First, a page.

Alexander Chizhevsky was born in 1897 in the town of Ciechanowiec in the Grodno region of the Russian Empire (now Poland). He was an outstanding interdisciplinary scientist, a biophysicist who founded the "heliobiology" which is the study of the effect of the sun on biology and the "aero-ionization" which is the study of the effects of the ionization of air on biological entities. He was also noted for his work in "cosmobiology", "biological rhythms" and "hematology".He may be most notable for his use of historical research (historiometry) techniques to link the 11 year solar cycle, Earth's climate and the mass activity of peoples.
Chizhevsky is recognized as the founder of Sun-Earth research, having proved that solar activity has an effect on many terrestrial phenomena. Chizhevsky proposed that not only did geomagnetic storms resulting from sunspot-related solar flares affect electrical usage, plane crashes, epidemics and grasshopper infestations, but human mental life and activity. Chizhevsky proposed that the eleven-year peaks influence human history in sunspot activity, triggering humans en masse to act upon existing grievances and complaints through revolts, revolutions, civil wars and wars between nations.
Chizhevsky's ideas were not in line with Soviet ideology; in 1942 he was arrested and spent eight years in Gulag. In 1950 he was allowed to live peacefully in Karaganda, but was rehabilitated only in 1958.
Chizhevsky was also a marked landscape painter and the author of hundreds of poems. Chizhevsky died in Moscow in 1964. An "In memoriam" in the International Journal of Biometeorology stated that he had "carved new paths and approaches to the vast expanse of unexplored fields." He is buried in Pyatnickoe cemetery in Moscow with a headstone featuring an engraved carving representing the sun. The Chizhevsky Science Memorial Cultural Center opened in Kaluga, Russia in 2000 in the home where Chizhevsky lived and worked for nearly 15 years. In December 2012 a monument to A. Chizhevsky was built in Kaluga also. More information is available on wikipedia.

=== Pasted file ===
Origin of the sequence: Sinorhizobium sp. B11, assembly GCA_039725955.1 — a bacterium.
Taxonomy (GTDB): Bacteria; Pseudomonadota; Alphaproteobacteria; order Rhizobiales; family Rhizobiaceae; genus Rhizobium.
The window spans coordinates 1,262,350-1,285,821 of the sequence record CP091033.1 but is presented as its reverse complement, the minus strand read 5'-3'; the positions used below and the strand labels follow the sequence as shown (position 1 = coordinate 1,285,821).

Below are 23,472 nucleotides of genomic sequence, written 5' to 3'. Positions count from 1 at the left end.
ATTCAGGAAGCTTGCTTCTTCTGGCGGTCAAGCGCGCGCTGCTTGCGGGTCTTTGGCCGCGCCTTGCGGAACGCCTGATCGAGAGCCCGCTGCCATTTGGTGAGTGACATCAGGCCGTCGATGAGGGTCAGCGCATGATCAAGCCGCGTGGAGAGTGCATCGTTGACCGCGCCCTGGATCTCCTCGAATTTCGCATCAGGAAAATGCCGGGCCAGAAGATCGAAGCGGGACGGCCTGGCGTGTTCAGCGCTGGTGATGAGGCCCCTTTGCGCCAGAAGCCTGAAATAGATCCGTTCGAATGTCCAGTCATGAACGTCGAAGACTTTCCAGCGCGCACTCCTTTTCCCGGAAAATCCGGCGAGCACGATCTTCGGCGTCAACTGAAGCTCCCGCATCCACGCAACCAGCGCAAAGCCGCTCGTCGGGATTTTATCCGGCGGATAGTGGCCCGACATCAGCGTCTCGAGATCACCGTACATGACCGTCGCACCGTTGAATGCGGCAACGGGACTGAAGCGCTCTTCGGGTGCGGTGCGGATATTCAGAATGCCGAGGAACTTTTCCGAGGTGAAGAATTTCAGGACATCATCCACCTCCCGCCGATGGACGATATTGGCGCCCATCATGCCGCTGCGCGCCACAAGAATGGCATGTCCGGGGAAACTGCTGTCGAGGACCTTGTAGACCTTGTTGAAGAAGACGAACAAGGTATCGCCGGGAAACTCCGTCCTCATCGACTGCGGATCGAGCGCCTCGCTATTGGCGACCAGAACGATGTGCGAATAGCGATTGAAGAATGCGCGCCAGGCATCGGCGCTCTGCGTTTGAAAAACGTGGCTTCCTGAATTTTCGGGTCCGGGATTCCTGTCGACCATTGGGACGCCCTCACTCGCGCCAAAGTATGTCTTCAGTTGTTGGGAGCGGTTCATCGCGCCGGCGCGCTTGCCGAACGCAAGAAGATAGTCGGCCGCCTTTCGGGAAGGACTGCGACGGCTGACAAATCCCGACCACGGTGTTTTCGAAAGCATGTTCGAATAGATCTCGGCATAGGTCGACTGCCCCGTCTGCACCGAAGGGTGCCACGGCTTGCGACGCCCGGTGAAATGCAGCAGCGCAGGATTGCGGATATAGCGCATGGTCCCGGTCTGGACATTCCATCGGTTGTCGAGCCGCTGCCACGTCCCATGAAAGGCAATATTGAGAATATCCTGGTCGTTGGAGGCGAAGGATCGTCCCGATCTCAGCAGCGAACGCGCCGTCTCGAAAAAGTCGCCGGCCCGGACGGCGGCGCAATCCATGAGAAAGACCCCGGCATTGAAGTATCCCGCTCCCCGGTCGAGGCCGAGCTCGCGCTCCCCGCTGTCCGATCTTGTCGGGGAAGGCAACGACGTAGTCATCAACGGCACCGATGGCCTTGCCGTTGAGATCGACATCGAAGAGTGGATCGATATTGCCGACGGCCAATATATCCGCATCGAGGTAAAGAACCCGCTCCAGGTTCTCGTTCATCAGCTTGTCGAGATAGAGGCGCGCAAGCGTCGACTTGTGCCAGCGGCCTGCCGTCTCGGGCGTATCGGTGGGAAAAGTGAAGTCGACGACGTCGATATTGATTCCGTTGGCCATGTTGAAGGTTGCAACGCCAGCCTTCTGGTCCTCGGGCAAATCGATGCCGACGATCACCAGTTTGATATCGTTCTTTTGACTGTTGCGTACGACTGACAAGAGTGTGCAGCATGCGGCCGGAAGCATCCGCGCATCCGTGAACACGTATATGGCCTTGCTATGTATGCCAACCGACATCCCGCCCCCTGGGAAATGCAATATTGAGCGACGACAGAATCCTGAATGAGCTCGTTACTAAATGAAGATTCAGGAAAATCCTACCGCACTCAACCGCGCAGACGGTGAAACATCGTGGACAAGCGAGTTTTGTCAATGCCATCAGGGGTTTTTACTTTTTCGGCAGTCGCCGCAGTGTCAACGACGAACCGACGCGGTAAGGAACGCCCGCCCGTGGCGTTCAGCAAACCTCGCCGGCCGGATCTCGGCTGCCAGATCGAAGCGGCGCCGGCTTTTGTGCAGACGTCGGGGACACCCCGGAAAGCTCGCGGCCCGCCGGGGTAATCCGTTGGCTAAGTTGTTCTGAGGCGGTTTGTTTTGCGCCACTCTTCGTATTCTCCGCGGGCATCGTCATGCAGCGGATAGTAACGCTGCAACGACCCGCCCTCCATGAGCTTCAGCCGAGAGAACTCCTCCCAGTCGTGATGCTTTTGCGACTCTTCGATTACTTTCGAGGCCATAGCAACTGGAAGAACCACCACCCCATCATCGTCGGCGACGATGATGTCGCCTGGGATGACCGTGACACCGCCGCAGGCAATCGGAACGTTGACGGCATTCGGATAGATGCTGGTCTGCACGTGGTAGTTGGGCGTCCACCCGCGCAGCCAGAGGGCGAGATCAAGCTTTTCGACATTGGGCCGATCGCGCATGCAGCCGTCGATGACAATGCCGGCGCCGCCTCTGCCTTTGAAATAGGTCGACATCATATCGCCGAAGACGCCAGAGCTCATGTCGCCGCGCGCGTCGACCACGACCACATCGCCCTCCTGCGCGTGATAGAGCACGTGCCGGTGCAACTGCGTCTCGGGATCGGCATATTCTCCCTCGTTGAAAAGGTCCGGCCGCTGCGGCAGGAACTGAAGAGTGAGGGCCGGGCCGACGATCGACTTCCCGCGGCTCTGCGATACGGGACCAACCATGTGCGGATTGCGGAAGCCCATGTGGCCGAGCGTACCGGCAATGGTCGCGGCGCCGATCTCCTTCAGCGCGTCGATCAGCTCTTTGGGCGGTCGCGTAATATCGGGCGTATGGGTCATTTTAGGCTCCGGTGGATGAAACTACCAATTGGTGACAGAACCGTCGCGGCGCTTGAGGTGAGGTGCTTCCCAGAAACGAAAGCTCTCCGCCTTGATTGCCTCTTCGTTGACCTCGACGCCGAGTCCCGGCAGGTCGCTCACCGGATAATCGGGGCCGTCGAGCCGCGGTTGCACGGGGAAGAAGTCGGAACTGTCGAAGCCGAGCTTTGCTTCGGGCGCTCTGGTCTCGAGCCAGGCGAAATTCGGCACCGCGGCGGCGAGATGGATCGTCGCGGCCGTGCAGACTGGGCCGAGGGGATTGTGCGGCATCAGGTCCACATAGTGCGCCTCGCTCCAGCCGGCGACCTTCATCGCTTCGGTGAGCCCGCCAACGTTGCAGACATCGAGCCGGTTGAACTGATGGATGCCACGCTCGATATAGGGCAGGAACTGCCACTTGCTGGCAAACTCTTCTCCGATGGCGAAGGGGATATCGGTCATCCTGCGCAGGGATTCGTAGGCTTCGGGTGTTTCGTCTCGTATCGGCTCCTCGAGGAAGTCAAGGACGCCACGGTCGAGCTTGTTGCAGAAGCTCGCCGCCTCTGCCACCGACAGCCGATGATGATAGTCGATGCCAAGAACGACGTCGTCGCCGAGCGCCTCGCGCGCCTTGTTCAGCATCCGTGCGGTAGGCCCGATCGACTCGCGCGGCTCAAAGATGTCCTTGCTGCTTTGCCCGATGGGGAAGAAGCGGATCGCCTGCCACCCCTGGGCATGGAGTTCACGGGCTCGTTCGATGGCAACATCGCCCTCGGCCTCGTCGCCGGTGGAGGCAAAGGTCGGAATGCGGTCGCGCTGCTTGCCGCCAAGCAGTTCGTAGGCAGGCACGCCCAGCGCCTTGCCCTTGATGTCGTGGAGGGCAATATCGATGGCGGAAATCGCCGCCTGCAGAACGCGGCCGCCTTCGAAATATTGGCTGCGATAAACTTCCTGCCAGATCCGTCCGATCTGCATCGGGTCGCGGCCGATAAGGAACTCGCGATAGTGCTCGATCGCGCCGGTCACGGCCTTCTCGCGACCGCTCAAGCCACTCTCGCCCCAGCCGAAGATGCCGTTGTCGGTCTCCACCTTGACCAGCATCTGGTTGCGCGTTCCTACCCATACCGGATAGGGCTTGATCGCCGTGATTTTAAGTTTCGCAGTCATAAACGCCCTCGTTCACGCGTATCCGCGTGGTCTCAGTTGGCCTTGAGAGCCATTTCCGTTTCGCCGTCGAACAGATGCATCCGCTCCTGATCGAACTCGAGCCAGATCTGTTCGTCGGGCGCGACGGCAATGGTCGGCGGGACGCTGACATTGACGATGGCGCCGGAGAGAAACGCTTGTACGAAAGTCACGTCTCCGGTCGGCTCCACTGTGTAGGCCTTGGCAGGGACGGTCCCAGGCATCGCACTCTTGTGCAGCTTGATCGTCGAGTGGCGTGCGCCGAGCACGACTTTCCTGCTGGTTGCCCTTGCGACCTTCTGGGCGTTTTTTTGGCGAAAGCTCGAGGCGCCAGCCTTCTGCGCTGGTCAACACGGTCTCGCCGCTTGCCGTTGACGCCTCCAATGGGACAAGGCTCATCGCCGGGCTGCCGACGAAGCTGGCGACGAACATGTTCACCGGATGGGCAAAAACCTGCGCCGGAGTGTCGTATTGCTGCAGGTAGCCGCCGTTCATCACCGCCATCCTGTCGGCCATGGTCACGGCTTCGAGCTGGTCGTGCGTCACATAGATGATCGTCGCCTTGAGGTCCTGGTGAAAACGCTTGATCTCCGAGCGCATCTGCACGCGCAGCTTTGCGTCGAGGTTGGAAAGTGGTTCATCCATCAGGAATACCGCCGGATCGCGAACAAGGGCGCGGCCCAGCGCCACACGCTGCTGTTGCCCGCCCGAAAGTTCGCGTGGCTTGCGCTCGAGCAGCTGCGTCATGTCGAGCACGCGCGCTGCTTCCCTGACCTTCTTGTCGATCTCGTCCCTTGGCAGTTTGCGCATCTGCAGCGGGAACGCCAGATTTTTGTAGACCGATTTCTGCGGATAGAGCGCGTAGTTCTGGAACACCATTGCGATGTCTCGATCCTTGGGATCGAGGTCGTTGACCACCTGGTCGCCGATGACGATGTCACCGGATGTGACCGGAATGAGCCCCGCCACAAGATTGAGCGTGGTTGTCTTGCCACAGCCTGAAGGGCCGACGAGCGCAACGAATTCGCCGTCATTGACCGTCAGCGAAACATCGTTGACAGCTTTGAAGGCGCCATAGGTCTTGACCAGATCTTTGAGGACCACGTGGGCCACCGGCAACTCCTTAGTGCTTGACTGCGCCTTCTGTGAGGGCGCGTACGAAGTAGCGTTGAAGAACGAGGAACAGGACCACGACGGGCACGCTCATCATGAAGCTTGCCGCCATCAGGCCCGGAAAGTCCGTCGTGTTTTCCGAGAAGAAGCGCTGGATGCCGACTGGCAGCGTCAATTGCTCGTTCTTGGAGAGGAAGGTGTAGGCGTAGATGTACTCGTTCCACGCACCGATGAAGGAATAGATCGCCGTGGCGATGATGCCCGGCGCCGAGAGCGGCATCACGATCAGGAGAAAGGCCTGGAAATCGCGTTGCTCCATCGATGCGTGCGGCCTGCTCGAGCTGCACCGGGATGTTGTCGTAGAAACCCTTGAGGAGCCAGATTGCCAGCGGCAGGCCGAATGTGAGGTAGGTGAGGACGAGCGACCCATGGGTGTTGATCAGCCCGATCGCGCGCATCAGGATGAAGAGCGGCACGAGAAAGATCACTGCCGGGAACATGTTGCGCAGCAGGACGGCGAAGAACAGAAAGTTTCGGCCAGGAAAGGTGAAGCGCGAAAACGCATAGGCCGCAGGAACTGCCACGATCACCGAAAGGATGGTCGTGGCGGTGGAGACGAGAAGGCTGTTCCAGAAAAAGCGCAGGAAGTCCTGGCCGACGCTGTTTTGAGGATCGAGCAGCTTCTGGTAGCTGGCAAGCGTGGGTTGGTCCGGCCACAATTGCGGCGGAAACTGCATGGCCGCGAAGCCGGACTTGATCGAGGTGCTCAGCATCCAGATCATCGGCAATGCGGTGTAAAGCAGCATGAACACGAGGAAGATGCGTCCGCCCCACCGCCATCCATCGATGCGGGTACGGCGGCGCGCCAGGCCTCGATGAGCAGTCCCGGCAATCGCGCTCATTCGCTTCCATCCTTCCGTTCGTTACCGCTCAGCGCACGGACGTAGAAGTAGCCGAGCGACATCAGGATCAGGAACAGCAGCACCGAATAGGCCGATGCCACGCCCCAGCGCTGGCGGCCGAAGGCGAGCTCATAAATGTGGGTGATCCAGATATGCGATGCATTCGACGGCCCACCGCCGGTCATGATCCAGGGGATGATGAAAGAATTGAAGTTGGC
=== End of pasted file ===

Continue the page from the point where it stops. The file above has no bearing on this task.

Baron Marcel Nicolet

Marcel Nicolet (1912 - 1996) was a Belgian geophysicist and astrophysicist, specialized in solar ultraviolet radiation and stratospheric chemistry, who played an essential role at the birth of space aeronomy.
Amongst his most remarkable scientific achievements, we cite the explanation, on a purely theoretical basis, of the ionospheric D-region formation process. He postulated that the solar radiation in the hydrogen Lyman-alpha wave length could penetrate into the Earth’s mesosphere, leading to the ionization of nitrogen oxide. He was also the first person to clarify the effect of atmospheric drag acting upon the first man-made satellites orbiting the Earth. He played a decisive role in the determination of photo-dissociation and photo-ionization in the atmosphere, predicting the presence of a belt of helium around the Earth and of the presence of NO, NO2, HNO3, HO2 and H2O2 in the atmosphere before any of these were measured. For these achievements he was bestowed with the Bowie medal, one of the highest distinctions of the American Geophysical Union, after having received already several other scientific distinctions.
Marcel Nicolet was one of the founders of the Committee on Space Research (COSPAR) of the International Council of Scientific Unions (ICSU). He participated in the creation of the Commission préparatoire d'Etudes et de Recherches Spatiales (COPERS) that afterwards led to the foundation of the European Space Research Organisation (ESRO) and the European Launcher Development Organisation (ELDO), forerunners of the European Space Agency.
He was one of the main promoters of the International Geophysical Year and became its secretary general.
In his home country Belgium, Marcel Nicolet was the founder of the Belgian Institute of Space Aeronomy in 1964. He was a member of the Royal Academy of Belgium and professor at the Universities of Liège (ULg) and Brussels (ULB). He received the title of Baron in 1987.